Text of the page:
24 Hours (or less) in Venice, Italy

Water, water everywhere is what most people think about Venice. However, our experience was more like people, people everywhere.

Venice in peak travel season

It’s true. Roughly 30 million tourists flock annually to the area which is no more than 160 square miles. If it’s summertime (peak tourist season) and you don’t like crowds, you may want to only spend a day or two in the famous city of canals.

Another thing to think about is this: Venice is not ADA compliant. If your hotel isn’t on a canal, a water taxi will do you no good. Instead, you will have to carry your luggage through the tiny street and over bridges which consist of steps, not ramps.

Since our cruise departed Venice and my spouse and kids had never been, we stayed overnight and saw many sites in the limited time.

We arrived around 3 pm via the direct public bus from the airport to the Piazzale Roma – the last place cars can go on the island. It was only about a half-mile walk to our hotel but it was difficult due to having to cross several canals twice. It wasn’t the walking that was hard, but the carrying our luggage up and down the steps on the bridges. Once we got settled and met up with my in-laws, we walked back to Piazzale Roma to take the vaporetto for the Grand Canal cruise.

Now to enjoy Venice! We downloaded the Rick Steves free audio guide of the Grand Canal cruise on two of our phones. We split the ear buds between one of us and one of our children. By getting on the vaporetto (public water bus) at Piazzale Roma, we were the first ones on the boat and got seats at the very front. The  audio tour starts at the next stop, which is the train station.

On the Grand Canal Cruise

Our boat careened around the corner and palatial buildings greeted us on the way. The Grand Canal is wide – considered the major throughway of the city. Boats, gondolas and other vaporetti swam near us. Next thing we knew, we stopped at a dock where more people got on board. The tour was informative and explained various points of interest including both the Rialto Bridge and the Accademia Bridge, as well as the Peggy Guggenheim Collection and the hotel where George Clooney was married. Everything looked Venetian – that is Roman with a Byzantine influence. At the end of the 45 minute ride, we got off and walked back to St. Mark’s Square, passing by the Bridge of Sighs.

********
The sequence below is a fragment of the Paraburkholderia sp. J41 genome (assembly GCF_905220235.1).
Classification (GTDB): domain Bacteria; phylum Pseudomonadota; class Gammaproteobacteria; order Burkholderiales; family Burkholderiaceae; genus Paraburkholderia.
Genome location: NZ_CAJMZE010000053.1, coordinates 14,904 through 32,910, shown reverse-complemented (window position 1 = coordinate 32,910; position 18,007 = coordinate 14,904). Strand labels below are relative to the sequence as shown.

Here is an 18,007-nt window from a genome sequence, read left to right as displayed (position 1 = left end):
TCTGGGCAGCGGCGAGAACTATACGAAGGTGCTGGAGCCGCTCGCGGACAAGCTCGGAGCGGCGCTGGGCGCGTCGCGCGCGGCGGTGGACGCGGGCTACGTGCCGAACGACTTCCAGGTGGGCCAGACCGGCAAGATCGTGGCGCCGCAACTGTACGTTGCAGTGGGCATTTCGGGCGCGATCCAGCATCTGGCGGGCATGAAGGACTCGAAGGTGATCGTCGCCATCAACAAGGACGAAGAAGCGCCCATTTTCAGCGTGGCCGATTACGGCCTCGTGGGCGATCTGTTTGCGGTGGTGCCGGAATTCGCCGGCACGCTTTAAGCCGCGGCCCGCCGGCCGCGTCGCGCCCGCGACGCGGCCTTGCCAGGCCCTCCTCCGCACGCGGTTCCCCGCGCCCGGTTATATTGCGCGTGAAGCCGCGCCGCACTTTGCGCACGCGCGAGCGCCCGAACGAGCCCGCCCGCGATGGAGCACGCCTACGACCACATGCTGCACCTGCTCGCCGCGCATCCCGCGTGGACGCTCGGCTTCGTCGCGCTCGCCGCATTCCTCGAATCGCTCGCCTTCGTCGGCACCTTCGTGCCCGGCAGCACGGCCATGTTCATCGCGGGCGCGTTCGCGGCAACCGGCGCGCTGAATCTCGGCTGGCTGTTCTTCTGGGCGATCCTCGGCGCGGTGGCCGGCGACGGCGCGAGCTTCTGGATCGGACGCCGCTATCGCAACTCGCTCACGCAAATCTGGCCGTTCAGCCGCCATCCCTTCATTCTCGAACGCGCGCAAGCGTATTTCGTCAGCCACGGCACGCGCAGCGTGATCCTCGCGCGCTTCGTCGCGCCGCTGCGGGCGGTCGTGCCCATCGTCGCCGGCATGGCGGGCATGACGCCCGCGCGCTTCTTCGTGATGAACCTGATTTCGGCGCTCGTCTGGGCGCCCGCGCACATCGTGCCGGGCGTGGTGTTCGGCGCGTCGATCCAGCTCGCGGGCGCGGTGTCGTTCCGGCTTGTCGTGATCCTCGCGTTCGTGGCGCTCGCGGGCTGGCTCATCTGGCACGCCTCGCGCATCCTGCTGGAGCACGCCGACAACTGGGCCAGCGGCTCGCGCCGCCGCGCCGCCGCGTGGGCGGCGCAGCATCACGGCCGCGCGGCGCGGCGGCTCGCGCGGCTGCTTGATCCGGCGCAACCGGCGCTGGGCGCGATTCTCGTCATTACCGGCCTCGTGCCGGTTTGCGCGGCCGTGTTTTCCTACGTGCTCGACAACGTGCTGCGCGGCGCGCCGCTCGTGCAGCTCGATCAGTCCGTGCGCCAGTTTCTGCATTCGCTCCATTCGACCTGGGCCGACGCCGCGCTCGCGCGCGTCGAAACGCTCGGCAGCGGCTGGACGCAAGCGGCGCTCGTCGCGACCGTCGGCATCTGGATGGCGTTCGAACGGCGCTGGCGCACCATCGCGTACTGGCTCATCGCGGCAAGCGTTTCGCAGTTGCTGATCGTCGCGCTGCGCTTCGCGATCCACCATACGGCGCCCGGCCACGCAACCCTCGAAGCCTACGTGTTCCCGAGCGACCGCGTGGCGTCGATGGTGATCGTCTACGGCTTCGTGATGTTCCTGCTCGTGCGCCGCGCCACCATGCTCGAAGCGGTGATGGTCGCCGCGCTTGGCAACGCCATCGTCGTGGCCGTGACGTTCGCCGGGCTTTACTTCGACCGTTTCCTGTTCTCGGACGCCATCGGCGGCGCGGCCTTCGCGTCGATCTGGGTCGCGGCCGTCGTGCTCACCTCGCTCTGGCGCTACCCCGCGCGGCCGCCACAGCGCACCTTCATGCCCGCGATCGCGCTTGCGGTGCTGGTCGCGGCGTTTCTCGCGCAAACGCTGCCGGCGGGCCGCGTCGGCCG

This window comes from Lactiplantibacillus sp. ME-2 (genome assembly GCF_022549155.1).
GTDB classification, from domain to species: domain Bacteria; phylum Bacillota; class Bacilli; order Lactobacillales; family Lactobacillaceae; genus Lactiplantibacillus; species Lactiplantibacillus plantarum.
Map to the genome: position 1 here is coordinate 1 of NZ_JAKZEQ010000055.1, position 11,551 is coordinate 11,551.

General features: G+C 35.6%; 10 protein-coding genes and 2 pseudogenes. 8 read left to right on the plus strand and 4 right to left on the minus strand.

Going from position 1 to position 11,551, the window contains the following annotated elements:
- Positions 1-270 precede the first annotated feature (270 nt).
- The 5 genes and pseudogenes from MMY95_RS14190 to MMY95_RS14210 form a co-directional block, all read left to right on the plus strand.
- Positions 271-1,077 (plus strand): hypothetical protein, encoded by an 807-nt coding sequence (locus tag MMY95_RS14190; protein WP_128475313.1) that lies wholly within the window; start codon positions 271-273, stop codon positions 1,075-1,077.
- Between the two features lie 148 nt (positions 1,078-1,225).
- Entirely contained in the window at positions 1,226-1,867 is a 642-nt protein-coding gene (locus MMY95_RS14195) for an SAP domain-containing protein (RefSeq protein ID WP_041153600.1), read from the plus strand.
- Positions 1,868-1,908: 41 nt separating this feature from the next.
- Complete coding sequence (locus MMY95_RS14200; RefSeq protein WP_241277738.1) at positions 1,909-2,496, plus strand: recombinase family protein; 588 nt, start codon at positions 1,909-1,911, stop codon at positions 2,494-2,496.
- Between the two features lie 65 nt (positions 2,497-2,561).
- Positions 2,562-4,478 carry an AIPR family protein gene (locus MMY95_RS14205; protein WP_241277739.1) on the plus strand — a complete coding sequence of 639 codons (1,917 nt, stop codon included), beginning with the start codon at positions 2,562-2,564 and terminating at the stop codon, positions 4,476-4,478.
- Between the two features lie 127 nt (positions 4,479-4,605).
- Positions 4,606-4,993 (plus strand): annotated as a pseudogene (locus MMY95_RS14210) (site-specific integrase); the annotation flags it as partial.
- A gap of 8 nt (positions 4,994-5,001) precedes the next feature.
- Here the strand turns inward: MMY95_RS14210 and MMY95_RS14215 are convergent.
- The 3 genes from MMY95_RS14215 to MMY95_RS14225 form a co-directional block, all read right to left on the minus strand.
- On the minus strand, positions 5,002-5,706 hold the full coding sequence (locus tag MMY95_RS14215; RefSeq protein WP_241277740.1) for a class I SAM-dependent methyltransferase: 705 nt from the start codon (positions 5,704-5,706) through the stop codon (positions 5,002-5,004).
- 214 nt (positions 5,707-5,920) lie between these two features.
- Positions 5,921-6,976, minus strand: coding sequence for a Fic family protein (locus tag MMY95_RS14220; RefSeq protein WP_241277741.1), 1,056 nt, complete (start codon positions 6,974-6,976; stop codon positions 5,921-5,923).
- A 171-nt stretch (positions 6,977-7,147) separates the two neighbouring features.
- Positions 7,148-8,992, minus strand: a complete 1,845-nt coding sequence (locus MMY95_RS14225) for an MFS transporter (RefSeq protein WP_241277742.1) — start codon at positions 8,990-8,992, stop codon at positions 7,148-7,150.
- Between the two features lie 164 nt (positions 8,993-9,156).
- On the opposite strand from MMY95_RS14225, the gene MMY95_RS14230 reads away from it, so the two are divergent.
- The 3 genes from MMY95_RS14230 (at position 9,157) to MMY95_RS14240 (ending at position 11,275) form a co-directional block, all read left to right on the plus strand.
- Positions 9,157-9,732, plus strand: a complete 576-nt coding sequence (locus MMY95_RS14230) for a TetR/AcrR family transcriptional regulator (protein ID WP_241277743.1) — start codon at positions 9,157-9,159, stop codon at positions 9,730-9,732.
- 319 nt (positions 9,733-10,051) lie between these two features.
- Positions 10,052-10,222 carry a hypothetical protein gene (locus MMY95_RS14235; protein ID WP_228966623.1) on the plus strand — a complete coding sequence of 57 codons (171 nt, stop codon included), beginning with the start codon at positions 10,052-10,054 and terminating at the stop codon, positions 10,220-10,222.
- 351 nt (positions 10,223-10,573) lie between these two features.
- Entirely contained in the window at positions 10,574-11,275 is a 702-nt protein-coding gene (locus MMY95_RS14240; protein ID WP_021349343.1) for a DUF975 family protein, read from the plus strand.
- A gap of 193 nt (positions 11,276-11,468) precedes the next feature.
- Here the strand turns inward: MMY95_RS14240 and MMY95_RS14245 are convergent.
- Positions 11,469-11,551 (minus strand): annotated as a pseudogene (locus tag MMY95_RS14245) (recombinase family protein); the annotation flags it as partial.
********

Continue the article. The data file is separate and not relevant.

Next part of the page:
Lorenzo Quinn’s sculpture “Support” rises out of the Grand Canal in front of the Ca’Segredo Hotel

Throngs of people walked past us as we headed past the Doge’s Palace and to the church and tower. It was an Italian holiday and we watch military solders carry the flag. Then, we purchased some of the best gelato!

Doge’s Palace

Walking back to the hotel was another experience. Instead of wide open waterways, we zig-zagged among alleyways and pedestrian-only streets. We crossed over the Rialto Bridge which was filled with shops along both side. I took a time-lapse video of the experience. A few times, we got turned around and the streets are so close together that our cell phone navigation system couldn’t find us. After about 25 minutes, we got back to the hotel and went to the Campo Santa Margherita for dinner.

Venice is full of small alleys and squares

After dinner, we walked back to St. Mark’s Square because that’s what Rick Steves suggested. In the evenings, many of the day-trippers have gone home and the crowds thin considerably. This was my favorite time. As dusk approached, we enjoyed crossing the Accademia Bridge where a man strummed his mandolin. Near St. Mark’s we window shopped at the many high-end retailers – Gucci, Chanel, Ferragamo and more.

Entering St. Mark’s Square at night was a completely different experience as an orchestra played near by. Walking around, we could enjoy the beauty of the magnificent architecture. We could have listened to the St. Mark’s Square audio guide, but I was toured out.¬†Instead, we found a sidewalk cafe and ordered wine and tiramisu.

St. Mark’s Square at Night

The next morning we breakfasted at our hotel and set out for the Frari Church. Located near the Piazzole Roma (and further from St. Mark’s Square), this cathedral was less crowded. Tintoretto, Titian and others’ paintings graced the walls of the caverness holy space. I felt I was in a museum, but no – this is an active cathedral and these paintings and sculptures were commissioned to be here. We did download the Rick Steves’ Frari Church audio guide and it helped tremendously.

Inside Frari Church

Passing through the Campo Santa Margherita again, we stopped for pizza and went back to the hotel to gather our luggage for the cruise. Once on the boat, we had amazing views of the skyline. All in all, I felt we had enough time in Venice. The only thing I regret is not buying a leather purse along the way.

Last view of Venice from the cruise ship